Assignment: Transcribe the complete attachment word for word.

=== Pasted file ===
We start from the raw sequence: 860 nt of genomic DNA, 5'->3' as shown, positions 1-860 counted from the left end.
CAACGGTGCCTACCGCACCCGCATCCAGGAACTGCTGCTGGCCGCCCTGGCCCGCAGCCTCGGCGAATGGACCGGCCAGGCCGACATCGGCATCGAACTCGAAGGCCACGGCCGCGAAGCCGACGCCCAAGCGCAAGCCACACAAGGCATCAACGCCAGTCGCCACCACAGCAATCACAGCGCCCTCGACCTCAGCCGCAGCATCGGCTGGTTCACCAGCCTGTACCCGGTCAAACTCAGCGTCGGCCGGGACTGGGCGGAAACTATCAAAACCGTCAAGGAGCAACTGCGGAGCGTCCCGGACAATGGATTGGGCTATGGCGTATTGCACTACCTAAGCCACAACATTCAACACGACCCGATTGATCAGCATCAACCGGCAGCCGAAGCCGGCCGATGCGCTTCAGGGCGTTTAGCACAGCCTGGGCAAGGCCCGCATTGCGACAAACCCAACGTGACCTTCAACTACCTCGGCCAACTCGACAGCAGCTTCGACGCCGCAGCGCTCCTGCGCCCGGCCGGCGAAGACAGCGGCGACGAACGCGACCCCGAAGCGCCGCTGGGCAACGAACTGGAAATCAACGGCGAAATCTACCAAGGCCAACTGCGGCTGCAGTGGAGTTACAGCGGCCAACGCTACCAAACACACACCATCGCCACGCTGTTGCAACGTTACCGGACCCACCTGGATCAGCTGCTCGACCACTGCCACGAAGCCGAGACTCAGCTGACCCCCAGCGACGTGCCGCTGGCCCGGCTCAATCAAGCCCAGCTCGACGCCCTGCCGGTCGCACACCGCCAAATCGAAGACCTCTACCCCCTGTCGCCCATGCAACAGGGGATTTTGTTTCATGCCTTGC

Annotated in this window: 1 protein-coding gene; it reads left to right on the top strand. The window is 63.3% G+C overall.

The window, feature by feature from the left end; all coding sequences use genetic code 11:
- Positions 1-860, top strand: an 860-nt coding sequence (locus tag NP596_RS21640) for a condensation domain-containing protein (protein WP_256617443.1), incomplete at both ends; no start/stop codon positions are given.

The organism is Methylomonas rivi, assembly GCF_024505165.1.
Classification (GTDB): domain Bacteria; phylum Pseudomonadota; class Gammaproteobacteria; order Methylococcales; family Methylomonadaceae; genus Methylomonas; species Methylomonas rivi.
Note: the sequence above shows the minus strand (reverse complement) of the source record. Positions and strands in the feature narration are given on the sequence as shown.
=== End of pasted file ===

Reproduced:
We start from the raw sequence: 860 nt of genomic DNA, 5'->3' as shown, positions 1-860 counted from the left end.
CAACGGTGCCTACCGCACCCGCATCCAGGAACTGCTGCTGGCCGCCCTGGCCCGCAGCCTCGGCGAATGGACCGGCCAGGCCGACATCGGCATCGAACTCGAAGGCCACGGCCGCGAAGCCGACGCCCAAGCGCAAGCCACACAAGGCATCAACGCCAGTCGCCACCACAGCAATCACAGCGCCCTCGACCTCAGCCGCAGCATCGGCTGGTTCACCAGCCTGTACCCGGTCAAACTCAGCGTCGGCCGGGACTGGGCGGAAACTATCAAAACCGTCAAGGAGCAACTGCGGAGCGTCCCGGACAATGGATTGGGCTATGGCGTATTGCACTACCTAAGCCACAACATTCAACACGACCCGATTGATCAGCATCAACCGGCAGCCGAAGCCGGCCGATGCGCTTCAGGGCGTTTAGCACAGCCTGGGCAAGGCCCGCATTGCGACAAACCCAACGTGACCTTCAACTACCTCGGCCAACTCGACAGCAGCTTCGACGCCGCAGCGCTCCTGCGCCCGGCCGGCGAAGACAGCGGCGACGAACGCGACCCCGAAGCGCCGCTGGGCAACGAACTGGAAATCAACGGCGAAATCTACCAAGGCCAACTGCGGCTGCAGTGGAGTTACAGCGGCCAACGCTACCAAACACACACCATCGCCACGCTGTTGCAACGTTACCGGACCCACCTGGATCAGCTGCTCGACCACTGCCACGAAGCCGAGACTCAGCTGACCCCCAGCGACGTGCCGCTGGCCCGGCTCAATCAAGCCCAGCTCGACGCCCTGCCGGTCGCACACCGCCAAATCGAAGACCTCTACCCCCTGTCGCCCATGCAACAGGGGATTTTGTTTCATGCCTTGC

Annotated in this window: 1 protein-coding gene; it reads left to right on the top strand. The window is 63.3% G+C overall.

The window, feature by feature from the left end; all coding sequences use genetic code 11:
- Positions 1-860, top strand: an 860-nt coding sequence (locus tag NP596_RS21640) for a condensation domain-containing protein (protein WP_256617443.1), incomplete at both ends; no start/stop codon positions are given.

The organism is Methylomonas rivi, assembly GCF_024505165.1.
Classification (GTDB): domain Bacteria; phylum Pseudomonadota; class Gammaproteobacteria; order Methylococcales; family Methylomonadaceae; genus Methylomonas; species Methylomonas rivi.
Note: the sequence above shows the minus strand (reverse complement) of the source record. Positions and strands in the feature narration are given on the sequence as shown.